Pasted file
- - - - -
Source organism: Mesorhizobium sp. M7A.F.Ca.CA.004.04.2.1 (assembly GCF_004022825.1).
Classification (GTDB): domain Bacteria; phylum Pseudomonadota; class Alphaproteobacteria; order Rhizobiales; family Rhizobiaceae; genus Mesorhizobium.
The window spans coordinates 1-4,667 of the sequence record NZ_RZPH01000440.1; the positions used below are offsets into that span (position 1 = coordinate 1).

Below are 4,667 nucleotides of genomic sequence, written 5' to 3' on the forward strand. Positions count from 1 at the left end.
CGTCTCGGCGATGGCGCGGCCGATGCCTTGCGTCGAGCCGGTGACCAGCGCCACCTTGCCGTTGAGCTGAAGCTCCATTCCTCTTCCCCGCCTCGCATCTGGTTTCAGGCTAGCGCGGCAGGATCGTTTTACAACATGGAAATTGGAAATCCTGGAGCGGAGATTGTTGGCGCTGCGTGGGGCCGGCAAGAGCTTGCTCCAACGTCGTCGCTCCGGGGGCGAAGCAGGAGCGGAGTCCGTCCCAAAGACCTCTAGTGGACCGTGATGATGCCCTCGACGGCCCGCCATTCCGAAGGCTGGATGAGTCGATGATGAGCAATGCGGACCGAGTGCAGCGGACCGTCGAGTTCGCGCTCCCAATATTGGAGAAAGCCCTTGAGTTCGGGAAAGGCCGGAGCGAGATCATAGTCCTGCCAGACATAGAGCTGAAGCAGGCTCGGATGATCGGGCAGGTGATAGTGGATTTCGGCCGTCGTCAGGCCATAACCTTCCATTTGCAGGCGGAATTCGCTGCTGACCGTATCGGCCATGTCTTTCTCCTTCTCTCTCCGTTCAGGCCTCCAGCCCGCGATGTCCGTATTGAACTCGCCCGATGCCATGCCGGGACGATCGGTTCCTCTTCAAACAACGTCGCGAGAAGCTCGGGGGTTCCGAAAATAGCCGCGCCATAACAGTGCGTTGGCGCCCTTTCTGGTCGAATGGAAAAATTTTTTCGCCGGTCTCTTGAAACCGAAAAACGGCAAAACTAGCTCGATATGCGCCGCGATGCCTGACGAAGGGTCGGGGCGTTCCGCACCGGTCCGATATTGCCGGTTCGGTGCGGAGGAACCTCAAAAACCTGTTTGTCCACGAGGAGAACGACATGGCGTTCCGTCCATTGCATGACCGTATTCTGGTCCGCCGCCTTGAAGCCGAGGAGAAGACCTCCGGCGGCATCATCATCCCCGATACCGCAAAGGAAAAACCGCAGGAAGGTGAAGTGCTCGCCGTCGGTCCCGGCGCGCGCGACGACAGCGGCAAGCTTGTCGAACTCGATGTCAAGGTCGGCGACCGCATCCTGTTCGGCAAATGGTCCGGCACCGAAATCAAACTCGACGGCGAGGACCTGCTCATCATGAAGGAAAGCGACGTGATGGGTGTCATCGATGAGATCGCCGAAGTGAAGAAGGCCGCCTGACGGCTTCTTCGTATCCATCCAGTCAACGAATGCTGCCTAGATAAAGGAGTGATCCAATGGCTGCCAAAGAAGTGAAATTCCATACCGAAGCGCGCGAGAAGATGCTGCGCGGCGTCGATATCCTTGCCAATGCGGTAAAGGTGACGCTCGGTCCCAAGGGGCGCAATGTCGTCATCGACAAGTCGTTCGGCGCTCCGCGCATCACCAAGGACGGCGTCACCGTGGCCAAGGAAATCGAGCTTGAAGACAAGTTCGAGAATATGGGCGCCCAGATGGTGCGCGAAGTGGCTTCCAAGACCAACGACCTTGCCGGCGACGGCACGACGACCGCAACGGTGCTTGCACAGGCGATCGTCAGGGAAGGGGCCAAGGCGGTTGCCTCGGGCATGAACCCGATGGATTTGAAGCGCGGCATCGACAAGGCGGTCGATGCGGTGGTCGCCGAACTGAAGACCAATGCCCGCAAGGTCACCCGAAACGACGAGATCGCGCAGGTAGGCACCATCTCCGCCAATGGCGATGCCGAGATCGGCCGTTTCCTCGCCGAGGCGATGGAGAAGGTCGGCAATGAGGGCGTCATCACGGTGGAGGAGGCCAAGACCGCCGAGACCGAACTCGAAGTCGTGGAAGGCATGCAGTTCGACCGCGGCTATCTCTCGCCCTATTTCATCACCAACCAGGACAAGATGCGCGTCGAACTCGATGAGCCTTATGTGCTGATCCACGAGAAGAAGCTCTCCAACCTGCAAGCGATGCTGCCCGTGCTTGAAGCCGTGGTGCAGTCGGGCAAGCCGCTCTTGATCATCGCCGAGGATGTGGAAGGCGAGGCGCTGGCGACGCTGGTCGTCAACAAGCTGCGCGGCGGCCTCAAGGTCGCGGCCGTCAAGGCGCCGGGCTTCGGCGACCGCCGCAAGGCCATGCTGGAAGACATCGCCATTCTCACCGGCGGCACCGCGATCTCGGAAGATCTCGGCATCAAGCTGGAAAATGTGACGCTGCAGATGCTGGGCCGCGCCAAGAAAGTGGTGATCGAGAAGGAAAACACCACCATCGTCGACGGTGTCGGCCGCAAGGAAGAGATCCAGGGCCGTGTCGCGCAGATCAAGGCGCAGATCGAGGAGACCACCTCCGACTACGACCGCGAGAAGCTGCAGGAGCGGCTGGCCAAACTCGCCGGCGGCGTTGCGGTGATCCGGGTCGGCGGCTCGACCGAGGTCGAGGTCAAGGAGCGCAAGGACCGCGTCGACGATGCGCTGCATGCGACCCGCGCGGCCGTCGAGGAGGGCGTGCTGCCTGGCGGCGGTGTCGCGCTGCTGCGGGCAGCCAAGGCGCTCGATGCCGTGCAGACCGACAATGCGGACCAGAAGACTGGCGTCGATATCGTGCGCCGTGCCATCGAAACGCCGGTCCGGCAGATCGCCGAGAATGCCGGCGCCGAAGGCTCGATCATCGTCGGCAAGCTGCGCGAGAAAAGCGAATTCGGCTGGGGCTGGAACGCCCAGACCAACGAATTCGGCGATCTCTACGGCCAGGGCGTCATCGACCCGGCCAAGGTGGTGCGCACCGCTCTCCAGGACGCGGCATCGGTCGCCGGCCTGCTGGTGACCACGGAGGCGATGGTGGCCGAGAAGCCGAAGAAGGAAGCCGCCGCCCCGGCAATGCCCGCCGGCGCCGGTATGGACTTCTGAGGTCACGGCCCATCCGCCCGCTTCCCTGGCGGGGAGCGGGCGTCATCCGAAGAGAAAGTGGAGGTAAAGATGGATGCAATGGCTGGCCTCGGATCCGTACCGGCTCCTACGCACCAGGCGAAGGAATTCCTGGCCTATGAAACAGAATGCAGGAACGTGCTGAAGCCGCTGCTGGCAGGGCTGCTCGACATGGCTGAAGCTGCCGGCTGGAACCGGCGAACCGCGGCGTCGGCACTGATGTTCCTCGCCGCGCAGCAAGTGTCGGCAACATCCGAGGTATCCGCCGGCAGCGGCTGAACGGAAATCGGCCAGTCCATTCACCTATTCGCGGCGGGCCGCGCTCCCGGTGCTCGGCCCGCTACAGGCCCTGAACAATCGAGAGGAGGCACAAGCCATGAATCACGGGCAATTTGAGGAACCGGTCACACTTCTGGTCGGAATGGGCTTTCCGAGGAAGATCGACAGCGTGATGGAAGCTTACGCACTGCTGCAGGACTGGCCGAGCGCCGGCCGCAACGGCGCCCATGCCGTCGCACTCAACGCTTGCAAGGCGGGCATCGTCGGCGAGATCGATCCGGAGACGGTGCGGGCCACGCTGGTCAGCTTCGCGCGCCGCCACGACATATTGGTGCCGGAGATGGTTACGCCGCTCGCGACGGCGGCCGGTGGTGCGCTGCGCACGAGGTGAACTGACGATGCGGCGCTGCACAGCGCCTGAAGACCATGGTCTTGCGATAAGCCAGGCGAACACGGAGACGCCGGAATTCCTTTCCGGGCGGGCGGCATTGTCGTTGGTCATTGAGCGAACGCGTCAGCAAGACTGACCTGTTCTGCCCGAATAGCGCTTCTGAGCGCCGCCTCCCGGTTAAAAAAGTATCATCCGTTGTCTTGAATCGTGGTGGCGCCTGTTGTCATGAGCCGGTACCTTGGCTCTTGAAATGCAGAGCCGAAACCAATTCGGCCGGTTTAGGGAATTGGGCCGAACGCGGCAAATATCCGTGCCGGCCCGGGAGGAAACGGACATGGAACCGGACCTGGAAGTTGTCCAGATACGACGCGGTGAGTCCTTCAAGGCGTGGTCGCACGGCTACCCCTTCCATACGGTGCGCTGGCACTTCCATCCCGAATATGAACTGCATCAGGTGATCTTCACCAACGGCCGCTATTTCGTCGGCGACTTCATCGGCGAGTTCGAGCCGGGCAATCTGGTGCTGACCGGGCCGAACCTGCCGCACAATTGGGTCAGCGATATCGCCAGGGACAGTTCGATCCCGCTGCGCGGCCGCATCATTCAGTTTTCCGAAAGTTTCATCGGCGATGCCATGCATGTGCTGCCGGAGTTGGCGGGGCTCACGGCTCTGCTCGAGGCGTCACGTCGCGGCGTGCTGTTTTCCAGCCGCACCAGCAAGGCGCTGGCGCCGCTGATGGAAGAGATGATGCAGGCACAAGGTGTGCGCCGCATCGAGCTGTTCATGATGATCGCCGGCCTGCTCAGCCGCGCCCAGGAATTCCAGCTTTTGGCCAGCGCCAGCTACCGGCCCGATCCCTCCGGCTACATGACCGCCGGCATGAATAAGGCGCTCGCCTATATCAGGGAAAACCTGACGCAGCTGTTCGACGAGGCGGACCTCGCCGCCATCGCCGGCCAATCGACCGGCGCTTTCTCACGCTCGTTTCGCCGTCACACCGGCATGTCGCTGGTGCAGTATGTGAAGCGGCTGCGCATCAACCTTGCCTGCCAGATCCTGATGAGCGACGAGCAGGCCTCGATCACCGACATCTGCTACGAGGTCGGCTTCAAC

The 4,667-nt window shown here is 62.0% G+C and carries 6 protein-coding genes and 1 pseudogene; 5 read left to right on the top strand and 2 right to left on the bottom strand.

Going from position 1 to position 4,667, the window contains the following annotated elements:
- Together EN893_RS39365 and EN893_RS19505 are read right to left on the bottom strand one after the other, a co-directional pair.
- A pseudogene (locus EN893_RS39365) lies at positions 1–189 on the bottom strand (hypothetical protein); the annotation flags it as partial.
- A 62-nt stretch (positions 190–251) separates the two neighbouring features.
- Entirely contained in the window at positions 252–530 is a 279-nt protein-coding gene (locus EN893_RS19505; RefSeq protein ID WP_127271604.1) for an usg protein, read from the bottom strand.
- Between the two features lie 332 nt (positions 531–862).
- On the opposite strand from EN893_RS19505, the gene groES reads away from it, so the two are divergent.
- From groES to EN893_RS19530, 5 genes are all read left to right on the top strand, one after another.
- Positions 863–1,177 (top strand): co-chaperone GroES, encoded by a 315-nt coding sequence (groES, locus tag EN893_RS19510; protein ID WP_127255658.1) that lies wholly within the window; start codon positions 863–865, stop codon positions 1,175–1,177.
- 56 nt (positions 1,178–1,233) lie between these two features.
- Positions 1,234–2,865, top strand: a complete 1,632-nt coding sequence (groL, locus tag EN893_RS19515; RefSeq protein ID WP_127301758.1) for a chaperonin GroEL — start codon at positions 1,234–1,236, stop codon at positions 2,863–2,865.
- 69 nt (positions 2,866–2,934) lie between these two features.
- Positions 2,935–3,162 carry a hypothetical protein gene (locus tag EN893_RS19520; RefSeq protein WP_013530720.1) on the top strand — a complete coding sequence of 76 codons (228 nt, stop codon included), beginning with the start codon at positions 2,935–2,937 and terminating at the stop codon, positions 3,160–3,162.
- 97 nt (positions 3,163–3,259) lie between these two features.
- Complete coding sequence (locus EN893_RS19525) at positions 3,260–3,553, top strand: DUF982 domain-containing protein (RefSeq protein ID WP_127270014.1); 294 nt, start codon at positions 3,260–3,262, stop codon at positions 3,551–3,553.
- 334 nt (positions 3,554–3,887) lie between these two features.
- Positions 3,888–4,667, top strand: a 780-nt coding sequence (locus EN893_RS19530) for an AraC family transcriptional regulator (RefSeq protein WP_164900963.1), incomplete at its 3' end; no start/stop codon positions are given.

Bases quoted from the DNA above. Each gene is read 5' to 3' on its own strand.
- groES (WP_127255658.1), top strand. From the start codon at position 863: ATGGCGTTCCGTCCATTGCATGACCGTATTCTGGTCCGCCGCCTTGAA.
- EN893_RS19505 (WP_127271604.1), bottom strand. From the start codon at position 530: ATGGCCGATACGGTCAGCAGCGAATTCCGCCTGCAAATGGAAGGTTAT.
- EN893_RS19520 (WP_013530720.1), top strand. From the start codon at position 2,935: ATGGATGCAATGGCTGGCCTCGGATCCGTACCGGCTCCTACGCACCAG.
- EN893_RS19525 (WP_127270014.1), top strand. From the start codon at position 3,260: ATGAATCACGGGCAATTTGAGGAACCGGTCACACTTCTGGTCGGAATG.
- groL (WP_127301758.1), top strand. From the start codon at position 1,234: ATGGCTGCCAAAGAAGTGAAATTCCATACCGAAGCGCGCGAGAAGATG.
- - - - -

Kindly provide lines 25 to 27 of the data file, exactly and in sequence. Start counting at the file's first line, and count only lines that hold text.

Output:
- groES (WP_127255658.1), top strand. From the start codon at position 863: ATGGCGTTCCGTCCATTGCATGACCGTATTCTGGTCCGCCGCCTTGAA.
- EN893_RS19505 (WP_127271604.1), bottom strand. From the start codon at position 530: ATGGCCGATACGGTCAGCAGCGAATTCCGCCTGCAAATGGAAGGTTAT.
- EN893_RS19520 (WP_013530720.1), top strand. From the start codon at position 2,935: ATGGATGCAATGGCTGGCCTCGGATCCGTACCGGCTCCTACGCACCAG.